Training the trainer
AccTech’s training methods are all about bringing learning into the real world.
By Candice Jones – Copyright Brainstorm & AccTech Systems.
Photo credit: Suzanne Gell, Mariette Landman
One of the most important aspects of education, which many companies miss, is the need to understand exactly where the student comes from, believes Albri Woodward, training Manager at AccTech Systems.
Woodward’s division takes great pains to do this and then takes it a step further. The first step is to analyse the business environment the student is coming from or going to. This takes into account all the applications any given student will need to use on a daily basis.
“While what the student learns is generally dictated by the client, we like to know how our training can fit into the student’s everyday life at the office,” she says.
Woodward says this is an integral part of getting knowledge to the learner. Added to this, AccTech’s training academy will do a thorough assessment of a student’s newly acquired abilities after the course, which Woodward calls a “user competency assessment”.
“Our training approach is focused around the needs of the learner, with the client or higher company in mind. By assessing the learner’s needs, we can more accurately create a favourable learning environment. Not to mention place them at a learning level that will challenge, but not overtax them.”
No virtual classroom
To maintain focus on the level of the student and the environment in which that student will work, Woodward says AccTech uses an innovative approach. “What many training solutions are missing is the use of real world examples. Many of the solutions available are what I consider a glorified tour of an application. That has no practical value for a learner.”
“For example”, says Woodward, “a learner who has to log information by hand on hard copy on a daily basis in a particular position will be asked to bring those handwritten documents to class and we will show them how to recreate these documents and processes using, for example, spreadsheet technology.”
By doing this, the student will not only learn how to use the applications in the training environment, they will also learn how the application fits into their jobs.
This method of training has shown excellent results. “By training them in this way, students gain confidence. And the more confident students are, the more capable they become. The method also gives them the opportunity to grow into new challenges and creates new opportunities further down the line,” she states.
Teach the teacher
The company’s courses are carefully designed to build knowledge and understanding of various solutions and it all rides on the backbone of a tested teaching method. AccTech’s training solutions are also modular, so they can be mixed and matched to suit a client’s or student’s needs.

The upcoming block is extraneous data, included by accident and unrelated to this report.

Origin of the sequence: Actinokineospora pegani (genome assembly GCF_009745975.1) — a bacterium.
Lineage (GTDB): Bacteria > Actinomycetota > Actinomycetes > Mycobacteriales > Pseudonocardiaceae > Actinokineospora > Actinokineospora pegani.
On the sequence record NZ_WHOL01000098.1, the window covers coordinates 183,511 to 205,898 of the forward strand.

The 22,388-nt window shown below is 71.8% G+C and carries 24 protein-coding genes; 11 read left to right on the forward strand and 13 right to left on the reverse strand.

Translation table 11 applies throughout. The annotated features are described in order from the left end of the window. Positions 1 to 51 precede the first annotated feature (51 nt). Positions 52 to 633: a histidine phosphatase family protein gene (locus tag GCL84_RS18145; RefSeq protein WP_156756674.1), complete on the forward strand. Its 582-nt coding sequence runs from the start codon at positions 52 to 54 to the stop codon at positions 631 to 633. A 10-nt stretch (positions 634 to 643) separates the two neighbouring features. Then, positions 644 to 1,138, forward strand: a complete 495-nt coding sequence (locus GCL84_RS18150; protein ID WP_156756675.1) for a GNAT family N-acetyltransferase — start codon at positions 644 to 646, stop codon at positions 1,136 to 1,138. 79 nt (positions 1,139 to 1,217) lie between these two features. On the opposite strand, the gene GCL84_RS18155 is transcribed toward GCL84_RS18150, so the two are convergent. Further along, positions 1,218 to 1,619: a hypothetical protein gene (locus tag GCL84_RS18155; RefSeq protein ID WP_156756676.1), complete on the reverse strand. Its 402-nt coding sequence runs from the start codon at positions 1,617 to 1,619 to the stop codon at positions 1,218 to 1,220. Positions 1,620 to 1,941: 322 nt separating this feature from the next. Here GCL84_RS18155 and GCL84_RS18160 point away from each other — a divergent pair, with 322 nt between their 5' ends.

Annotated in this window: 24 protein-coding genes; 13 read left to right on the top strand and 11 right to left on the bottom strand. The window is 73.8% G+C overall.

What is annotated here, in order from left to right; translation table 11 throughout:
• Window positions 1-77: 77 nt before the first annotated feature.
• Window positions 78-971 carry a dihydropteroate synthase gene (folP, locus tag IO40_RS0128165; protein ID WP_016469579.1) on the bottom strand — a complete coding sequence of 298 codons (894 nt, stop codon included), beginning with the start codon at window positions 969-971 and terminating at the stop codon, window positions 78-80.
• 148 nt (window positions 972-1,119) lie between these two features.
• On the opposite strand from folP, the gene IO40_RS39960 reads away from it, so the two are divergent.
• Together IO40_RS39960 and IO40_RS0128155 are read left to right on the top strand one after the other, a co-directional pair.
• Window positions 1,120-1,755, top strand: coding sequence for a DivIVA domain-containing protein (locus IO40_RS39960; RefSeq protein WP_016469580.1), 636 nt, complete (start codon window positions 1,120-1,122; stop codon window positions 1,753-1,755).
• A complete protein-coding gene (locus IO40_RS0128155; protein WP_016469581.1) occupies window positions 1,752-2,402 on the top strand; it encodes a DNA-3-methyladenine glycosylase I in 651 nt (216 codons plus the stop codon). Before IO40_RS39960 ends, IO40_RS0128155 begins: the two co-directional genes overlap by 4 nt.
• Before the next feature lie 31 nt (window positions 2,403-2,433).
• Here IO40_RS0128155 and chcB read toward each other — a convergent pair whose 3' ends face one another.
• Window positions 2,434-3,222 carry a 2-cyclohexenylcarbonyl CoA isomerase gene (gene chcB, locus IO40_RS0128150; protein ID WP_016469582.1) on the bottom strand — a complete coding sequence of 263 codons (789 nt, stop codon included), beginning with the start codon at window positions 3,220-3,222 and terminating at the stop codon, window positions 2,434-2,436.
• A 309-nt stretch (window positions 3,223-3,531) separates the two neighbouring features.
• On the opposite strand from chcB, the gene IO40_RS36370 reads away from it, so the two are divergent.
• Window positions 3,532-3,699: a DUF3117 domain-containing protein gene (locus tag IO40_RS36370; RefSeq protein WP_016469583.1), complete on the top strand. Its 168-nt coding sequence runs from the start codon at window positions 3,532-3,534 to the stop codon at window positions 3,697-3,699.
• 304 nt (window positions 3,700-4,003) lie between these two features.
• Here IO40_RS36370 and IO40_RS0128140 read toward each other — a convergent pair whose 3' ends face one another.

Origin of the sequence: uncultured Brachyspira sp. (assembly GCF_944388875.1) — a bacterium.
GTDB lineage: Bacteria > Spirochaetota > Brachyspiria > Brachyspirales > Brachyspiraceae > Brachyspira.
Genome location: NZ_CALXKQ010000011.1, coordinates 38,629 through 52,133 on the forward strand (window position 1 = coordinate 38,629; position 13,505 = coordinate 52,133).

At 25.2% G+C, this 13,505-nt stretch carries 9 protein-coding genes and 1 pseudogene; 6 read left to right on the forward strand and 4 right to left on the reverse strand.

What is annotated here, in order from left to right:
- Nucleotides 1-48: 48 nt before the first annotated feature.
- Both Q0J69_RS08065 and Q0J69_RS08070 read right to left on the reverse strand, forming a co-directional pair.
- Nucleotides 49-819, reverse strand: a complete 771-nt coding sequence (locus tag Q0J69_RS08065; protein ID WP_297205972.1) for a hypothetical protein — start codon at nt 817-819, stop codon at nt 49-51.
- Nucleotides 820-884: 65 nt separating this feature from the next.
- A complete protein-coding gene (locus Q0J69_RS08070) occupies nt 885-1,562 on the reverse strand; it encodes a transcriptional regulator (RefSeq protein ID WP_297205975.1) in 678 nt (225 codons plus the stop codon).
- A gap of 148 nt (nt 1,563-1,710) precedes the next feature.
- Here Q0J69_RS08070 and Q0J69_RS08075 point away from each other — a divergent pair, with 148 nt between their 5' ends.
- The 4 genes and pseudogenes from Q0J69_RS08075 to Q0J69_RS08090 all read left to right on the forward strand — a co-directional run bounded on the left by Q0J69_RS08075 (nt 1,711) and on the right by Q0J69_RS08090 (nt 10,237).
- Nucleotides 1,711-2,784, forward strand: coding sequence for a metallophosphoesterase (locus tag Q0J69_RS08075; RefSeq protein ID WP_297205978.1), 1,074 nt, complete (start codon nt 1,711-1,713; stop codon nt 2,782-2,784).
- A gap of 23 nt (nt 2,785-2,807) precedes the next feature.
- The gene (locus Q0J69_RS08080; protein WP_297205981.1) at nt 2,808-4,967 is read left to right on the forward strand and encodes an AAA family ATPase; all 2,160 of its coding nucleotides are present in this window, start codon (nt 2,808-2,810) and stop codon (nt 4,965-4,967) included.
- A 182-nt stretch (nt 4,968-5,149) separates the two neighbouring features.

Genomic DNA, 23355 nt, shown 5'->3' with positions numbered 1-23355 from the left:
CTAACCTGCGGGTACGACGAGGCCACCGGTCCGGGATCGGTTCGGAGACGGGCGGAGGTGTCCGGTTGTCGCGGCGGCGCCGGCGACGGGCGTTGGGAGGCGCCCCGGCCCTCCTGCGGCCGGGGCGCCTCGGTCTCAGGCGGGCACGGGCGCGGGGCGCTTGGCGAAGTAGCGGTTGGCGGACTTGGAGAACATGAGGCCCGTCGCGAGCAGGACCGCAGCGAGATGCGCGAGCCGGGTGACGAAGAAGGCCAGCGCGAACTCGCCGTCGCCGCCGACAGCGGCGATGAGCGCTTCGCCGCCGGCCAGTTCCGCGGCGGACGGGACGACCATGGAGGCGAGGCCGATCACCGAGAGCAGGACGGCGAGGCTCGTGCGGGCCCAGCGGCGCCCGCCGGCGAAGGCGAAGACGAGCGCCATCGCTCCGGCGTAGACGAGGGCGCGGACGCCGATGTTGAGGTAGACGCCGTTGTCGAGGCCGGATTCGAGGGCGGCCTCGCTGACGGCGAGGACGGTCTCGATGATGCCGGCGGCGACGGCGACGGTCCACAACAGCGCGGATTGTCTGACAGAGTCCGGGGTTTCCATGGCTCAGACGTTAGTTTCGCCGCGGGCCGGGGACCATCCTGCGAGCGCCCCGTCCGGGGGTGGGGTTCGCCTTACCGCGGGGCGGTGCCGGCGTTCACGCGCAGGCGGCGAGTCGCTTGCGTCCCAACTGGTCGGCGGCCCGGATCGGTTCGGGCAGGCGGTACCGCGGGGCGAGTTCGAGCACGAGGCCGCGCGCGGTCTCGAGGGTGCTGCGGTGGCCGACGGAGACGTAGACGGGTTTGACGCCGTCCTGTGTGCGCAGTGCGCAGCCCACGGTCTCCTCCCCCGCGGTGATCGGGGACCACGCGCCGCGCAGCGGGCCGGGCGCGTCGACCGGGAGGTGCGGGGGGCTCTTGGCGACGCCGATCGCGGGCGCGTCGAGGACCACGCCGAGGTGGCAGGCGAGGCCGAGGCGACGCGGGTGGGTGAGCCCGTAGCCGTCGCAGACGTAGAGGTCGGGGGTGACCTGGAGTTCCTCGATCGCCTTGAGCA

A good training method is also nothing without a good mentor, and AccTech sources not only experienced educators, but mentors experienced in the field they choose to teach. “Our instructors are subject matter experts in their fields. These are consultants who have spent many years working and understanding the technologies they will teach.”
Woodward says the trainers are in turn trained to train. “Being taught by instructors with experience as field experts and trainers gives learners a deeper understanding of how the applications can be utilised in a real world environment. With the full backing of well-developed instructors and a well placed learning method, AccTech guarantees that a learner will be in a position to apply any newly acquired knowledge immediately after the training.”
It’s not a numbers game
While 80% of the learners come out of AccTech’s technical customer base, the company still teaches who they can, when they can, with limitations.
The limitation is not in the learning, however, but rather in the way in which the groups are structured. Woodward says a priority for the division is to keep the classes limited to a maximum of eight students with similar skills.
With clients now approaching AccTech to work out training solutions for their staff – a job usually completed by an HR manager – it is clear the academy, with its hands-on, personal-service attitude, has become a success story.
ICT Skills shortage
Recent survey results show that SA is in dire need of well-trained and experienced ICT professionals – and soon. A survey conducted by ITWeb and the Johannesburg Centre for Software Engineering shows that by 2009 the South African ICT industry could be short as many as 70 000 workers. This figure equates to roughly a quarter of the current workforce.
While the country battles to find a solution for the crisis, AccTech training manager Albri Woodward says the focus of the industry’s efforts may need to be adjusted. “Not even quality training can alleviate the skills shortage. ICT skills should be introduced to students as early as at school level.”
Even though she believes school leavers should be equipped to deal with the basics of the ICT industry, she says that every morsel of training the industry can offer is a good idea. “We all have to do our part to create a good skills pool.”
AccTech’s approach to education in the ICT domain is different to that of other training providers. Woodward takes to heart the need for any learner to have a real world way to interact with the learning material. But it doesn’t start there.